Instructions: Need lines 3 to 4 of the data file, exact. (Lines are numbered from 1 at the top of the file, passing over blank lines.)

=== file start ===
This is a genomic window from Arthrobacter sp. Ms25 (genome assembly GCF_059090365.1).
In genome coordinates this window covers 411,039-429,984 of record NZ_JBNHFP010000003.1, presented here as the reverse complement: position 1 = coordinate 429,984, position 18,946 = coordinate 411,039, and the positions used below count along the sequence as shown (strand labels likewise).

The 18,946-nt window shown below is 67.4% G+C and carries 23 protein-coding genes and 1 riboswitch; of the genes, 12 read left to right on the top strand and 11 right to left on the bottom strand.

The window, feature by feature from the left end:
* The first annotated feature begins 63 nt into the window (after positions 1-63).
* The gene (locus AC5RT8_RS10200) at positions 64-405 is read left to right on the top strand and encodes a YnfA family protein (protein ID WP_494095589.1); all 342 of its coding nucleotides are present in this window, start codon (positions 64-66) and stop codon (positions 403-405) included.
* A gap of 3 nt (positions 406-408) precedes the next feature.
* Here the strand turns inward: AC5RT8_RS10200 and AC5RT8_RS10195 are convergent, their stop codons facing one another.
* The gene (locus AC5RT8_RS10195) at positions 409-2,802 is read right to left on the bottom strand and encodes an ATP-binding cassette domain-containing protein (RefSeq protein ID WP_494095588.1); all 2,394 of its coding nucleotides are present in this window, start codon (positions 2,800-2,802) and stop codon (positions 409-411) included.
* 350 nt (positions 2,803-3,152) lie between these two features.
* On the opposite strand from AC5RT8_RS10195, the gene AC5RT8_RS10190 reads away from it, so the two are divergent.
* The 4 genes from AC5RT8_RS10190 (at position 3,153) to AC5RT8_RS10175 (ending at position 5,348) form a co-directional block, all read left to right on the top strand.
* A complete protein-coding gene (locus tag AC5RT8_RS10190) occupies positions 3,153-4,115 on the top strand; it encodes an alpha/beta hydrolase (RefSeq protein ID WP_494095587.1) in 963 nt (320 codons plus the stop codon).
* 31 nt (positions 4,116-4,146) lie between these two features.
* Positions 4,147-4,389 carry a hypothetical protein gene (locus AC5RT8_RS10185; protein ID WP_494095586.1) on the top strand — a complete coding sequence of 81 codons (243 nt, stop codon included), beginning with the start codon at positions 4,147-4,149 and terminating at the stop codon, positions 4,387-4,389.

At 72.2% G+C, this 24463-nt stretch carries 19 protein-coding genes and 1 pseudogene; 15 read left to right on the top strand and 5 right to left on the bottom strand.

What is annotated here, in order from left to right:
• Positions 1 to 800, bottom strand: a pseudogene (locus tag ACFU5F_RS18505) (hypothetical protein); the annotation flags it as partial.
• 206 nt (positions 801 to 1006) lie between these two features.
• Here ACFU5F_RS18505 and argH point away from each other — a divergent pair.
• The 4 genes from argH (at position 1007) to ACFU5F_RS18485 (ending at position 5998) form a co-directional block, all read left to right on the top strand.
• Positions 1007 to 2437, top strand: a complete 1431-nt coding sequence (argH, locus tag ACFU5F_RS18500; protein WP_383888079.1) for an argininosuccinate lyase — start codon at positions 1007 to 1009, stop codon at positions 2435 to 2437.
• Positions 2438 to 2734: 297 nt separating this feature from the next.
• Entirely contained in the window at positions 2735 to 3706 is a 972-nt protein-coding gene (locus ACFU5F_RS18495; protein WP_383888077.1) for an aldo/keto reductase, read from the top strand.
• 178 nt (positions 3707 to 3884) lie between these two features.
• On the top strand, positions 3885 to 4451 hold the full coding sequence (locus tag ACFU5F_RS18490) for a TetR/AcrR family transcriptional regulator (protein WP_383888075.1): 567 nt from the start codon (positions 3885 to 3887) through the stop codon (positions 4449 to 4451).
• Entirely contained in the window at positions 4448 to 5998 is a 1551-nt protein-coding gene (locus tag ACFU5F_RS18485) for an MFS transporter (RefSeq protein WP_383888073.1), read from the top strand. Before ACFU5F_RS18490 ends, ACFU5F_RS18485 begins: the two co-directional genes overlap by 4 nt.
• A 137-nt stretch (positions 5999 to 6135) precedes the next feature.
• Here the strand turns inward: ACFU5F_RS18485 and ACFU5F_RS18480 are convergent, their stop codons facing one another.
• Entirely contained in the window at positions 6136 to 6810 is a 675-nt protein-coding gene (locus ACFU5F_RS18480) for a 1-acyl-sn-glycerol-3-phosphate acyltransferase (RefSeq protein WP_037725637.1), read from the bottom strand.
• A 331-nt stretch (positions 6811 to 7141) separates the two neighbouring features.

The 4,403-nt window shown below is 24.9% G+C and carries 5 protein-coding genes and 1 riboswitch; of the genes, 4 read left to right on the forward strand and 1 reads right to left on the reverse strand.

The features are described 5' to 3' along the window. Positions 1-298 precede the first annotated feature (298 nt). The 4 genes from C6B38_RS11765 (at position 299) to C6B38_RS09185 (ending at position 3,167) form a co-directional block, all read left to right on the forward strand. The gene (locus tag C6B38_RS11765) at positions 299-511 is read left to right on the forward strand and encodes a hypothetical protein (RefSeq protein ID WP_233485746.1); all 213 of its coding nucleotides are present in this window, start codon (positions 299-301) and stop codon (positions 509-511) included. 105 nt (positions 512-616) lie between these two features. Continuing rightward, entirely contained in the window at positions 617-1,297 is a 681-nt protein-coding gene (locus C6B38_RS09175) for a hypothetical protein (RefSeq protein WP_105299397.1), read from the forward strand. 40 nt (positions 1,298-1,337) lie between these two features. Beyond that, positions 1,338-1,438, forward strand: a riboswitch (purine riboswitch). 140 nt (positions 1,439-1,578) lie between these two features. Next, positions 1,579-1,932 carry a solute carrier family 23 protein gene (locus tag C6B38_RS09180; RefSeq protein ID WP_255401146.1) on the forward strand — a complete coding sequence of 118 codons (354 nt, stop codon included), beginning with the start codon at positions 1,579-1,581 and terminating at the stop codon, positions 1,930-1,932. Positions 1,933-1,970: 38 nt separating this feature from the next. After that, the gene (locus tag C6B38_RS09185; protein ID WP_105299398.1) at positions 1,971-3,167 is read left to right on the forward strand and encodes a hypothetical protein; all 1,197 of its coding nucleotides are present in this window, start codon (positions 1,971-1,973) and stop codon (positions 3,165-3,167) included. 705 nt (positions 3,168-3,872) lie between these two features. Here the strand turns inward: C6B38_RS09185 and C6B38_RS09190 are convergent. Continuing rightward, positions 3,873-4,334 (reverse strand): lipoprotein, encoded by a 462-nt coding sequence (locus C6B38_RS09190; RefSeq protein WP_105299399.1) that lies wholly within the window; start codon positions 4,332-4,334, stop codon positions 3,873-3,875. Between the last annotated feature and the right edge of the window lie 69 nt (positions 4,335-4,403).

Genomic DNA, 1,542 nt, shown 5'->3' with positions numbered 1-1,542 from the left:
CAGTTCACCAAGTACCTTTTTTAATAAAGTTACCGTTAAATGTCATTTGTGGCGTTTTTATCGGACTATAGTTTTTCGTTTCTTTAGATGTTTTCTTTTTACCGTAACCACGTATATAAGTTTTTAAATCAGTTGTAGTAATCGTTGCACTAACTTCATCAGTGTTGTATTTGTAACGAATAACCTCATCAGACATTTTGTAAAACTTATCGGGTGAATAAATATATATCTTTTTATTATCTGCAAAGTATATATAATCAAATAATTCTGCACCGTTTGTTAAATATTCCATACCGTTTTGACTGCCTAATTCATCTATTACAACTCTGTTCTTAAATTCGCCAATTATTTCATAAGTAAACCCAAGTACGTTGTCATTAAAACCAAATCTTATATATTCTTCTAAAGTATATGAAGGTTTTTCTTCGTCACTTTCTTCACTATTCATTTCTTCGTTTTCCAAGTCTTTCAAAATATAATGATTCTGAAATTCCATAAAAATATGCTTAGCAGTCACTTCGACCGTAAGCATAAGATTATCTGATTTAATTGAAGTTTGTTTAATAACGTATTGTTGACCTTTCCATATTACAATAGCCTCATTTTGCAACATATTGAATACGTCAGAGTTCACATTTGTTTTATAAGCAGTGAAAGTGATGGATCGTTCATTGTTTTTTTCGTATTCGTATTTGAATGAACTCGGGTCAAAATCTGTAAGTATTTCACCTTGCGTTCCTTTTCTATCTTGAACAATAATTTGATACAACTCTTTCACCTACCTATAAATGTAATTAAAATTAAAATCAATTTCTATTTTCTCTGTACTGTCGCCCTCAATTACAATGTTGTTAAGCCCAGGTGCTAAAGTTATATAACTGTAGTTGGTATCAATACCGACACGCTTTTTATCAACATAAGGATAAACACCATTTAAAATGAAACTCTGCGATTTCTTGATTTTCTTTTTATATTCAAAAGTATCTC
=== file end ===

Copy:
The 18,946-nt window shown below is 67.4% G+C and carries 23 protein-coding genes and 1 riboswitch; of the genes, 12 read left to right on the top strand and 11 right to left on the bottom strand.

The window, feature by feature from the left end: